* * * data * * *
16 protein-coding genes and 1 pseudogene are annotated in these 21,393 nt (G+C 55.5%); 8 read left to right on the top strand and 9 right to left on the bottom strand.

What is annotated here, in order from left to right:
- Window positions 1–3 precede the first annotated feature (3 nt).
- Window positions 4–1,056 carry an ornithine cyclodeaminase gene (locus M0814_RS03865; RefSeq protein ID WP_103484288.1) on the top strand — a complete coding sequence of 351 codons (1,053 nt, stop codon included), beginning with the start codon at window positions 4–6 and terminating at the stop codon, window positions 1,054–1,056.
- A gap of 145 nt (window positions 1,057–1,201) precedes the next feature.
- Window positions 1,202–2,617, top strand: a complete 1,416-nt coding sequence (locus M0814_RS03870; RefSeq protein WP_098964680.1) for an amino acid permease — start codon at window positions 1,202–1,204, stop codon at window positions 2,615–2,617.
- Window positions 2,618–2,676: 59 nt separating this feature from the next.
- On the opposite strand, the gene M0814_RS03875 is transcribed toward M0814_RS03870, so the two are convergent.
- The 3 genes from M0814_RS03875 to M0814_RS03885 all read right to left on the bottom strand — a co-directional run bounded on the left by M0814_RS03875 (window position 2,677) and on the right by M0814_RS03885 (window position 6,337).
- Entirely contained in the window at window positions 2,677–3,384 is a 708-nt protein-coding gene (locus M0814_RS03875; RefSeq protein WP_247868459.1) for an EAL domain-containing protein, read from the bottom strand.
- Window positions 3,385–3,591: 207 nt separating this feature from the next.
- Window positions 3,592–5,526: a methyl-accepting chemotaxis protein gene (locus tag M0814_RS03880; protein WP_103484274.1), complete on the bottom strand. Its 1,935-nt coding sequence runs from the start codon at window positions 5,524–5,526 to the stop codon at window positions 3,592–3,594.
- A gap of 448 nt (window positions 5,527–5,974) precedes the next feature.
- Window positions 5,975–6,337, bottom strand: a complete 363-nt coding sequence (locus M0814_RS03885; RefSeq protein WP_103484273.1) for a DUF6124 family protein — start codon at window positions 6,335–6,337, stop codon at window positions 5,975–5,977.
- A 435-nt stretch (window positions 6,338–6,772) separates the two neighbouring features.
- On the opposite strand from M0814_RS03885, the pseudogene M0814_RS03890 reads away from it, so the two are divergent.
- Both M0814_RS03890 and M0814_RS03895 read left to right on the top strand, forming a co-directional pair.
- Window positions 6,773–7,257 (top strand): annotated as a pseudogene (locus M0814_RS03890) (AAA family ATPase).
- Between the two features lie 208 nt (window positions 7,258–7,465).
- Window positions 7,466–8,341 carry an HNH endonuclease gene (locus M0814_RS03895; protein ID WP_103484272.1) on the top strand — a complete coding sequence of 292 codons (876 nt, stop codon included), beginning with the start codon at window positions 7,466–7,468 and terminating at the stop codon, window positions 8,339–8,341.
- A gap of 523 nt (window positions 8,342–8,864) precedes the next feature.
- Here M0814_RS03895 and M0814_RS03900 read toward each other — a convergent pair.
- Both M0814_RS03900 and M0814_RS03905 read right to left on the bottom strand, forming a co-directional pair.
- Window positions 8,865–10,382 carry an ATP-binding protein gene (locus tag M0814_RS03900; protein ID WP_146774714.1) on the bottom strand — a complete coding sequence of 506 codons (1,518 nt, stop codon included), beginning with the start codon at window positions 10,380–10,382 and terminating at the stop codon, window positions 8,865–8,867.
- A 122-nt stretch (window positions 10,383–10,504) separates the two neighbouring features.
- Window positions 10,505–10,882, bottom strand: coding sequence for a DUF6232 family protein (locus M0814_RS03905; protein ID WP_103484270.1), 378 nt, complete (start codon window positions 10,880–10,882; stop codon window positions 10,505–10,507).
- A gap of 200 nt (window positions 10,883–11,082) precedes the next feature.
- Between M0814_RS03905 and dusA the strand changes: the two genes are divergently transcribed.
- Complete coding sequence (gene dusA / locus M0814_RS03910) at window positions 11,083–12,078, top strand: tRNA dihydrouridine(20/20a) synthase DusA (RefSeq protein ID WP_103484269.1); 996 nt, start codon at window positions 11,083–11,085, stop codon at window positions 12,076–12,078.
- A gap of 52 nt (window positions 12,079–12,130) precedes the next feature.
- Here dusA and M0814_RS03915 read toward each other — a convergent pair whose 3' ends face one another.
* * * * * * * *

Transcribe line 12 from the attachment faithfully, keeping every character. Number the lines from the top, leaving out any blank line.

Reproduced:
- Window positions 3,592–5,526: a methyl-accepting chemotaxis protein gene (locus tag M0814_RS03880; protein WP_103484274.1), complete on the bottom strand. Its 1,935-nt coding sequence runs from the start codon at window positions 5,524–5,526 to the stop codon at window positions 3,592–3,594.